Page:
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Snowy Kintail

Snowy Kintail

Postby weaselmaster » Mon May 10, 2021 8:53 am

Munros included on this walk: A' Ghlas-bheinn, Beinn Fhada, Càrn Ghluasaid, Sàil Chaorainn, Sgùrr nan Conbhairean

Date walked: 09/05/2021

Distance: 68 km

Ascent: 3574m

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We got a bit more than we bargained for - weather-wise - this weekend. Although the forecast was suggesting high winds and snow...just didn't think it would be quite so wintery as we found it on Saturday when we are now well into May.
We're off on holidays next weekend and wanted something easy and self contained for this one. To my surprise I found that Morvich campsite was open for tents - that made planning a bit easier. Allison needed pretty much all the Kintail Munros, so our "Munro yourself back into fitness" plan could continue with the relative luxury of our big tent and campsite facilities. The forecast suggested that Friday would be the best day so we headed up on Thursday evening. An uneventful journey other than I was low on fuel and passed by the filling stations in Fort William as they were busy...reluctantly I geared up to stop at the Cluny (which, along with the garage in Dalwhinnie, seems to have the most expensive fuel in Scotland); however a big lorry pulled in there just in front of me and looked like it would take 15 minutes to fuel up.. on we went: Shiel Bridge was shut (closed til 1st June I believe), there's always Inverinate...also shut (at 6pm). I had enough fuel left to get me to Kyle: but not to get back to the campsite if it was closed...so we motored back along to Morvich and I resolved to get to the garage first thing in the morning.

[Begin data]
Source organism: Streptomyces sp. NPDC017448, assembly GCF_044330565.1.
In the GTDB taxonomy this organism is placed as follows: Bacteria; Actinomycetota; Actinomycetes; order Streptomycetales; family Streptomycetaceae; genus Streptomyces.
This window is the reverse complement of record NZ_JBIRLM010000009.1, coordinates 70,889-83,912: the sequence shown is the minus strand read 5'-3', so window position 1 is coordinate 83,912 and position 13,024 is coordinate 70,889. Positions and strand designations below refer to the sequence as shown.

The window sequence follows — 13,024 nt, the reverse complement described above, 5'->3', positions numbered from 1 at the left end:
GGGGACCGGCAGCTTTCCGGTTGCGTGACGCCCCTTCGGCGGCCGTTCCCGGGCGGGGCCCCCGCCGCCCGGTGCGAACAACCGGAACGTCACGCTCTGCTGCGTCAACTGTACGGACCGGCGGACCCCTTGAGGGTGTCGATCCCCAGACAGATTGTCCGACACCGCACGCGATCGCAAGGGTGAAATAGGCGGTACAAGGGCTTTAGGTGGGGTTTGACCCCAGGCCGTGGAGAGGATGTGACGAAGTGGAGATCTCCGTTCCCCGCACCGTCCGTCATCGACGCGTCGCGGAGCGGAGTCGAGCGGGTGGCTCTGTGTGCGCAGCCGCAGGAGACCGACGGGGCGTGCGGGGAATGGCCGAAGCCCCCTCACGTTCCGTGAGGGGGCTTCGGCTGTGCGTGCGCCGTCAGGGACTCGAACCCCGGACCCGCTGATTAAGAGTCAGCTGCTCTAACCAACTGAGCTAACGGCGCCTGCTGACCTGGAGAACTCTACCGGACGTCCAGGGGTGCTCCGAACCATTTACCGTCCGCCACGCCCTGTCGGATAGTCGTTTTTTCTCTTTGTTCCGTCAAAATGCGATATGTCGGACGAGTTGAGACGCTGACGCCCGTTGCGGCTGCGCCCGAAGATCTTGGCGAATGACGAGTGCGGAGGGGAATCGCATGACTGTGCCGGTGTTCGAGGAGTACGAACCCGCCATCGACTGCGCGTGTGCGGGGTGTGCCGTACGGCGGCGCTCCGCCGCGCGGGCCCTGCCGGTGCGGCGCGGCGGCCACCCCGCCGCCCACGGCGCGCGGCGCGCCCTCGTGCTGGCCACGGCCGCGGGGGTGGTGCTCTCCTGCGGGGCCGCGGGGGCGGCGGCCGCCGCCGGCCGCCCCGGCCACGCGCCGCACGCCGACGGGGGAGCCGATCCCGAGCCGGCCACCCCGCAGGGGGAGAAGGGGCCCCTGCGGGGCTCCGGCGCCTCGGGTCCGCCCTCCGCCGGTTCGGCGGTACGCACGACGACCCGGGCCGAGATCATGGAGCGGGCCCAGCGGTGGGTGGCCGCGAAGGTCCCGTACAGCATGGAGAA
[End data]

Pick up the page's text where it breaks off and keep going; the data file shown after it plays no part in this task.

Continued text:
I haven't stayed in Morvich before - full of ampervans and motorhomes, but a reasonable - if a little soggy - field put aside for tents, on its own. There were four or five ultralight tents belonging to people doing the CWT: we felt like we were in the "holiday tent" as we pitched the big Hille... had a chat to a couple of guys walking the CWT, who had been caught out by the weather - not having Brought warm enough kit for the type of "May weather" then an evening meal that wasn't "Huel - hot and spicy" and a fairly good night's sleep.

Up at 7 on Friday morning to witness a considerable whitening of the mountains overnight. I drove off to fill up the car, which I managed much to my relief, then we decided we'd do Beinn Fhada rather than the Sisters as I'd been thinking. The Sisters perhaps still a little challenging for our level of fitness, plus it makes sense to do them with the South Shiel Ridge and the Brothers...So Beinn Fhada it was - to include the Tops and a Sim that I've been after for a long time. We could set off directly from the tent, which was nice. Gleann Choinneachain was pretty as always, with the snow really adding to the drama of the vista once we'd crossed the Alt a'Choire Chail. Onto the winding path into Coire an Sgairne and deep snow as we emerged onto the "big blanket" (Plaide Mhor). Around a foot of deep new snow to plough through - of course wee had to be the first folk up, so I picked a line up towards the summit and got stuck into humphing myself the remaining 200 or so metres of ascent. That fairly warmed me up...Allison commented that it's one thing to be re-finding your "mountain legs" without having to find your "snow legs" at the same time.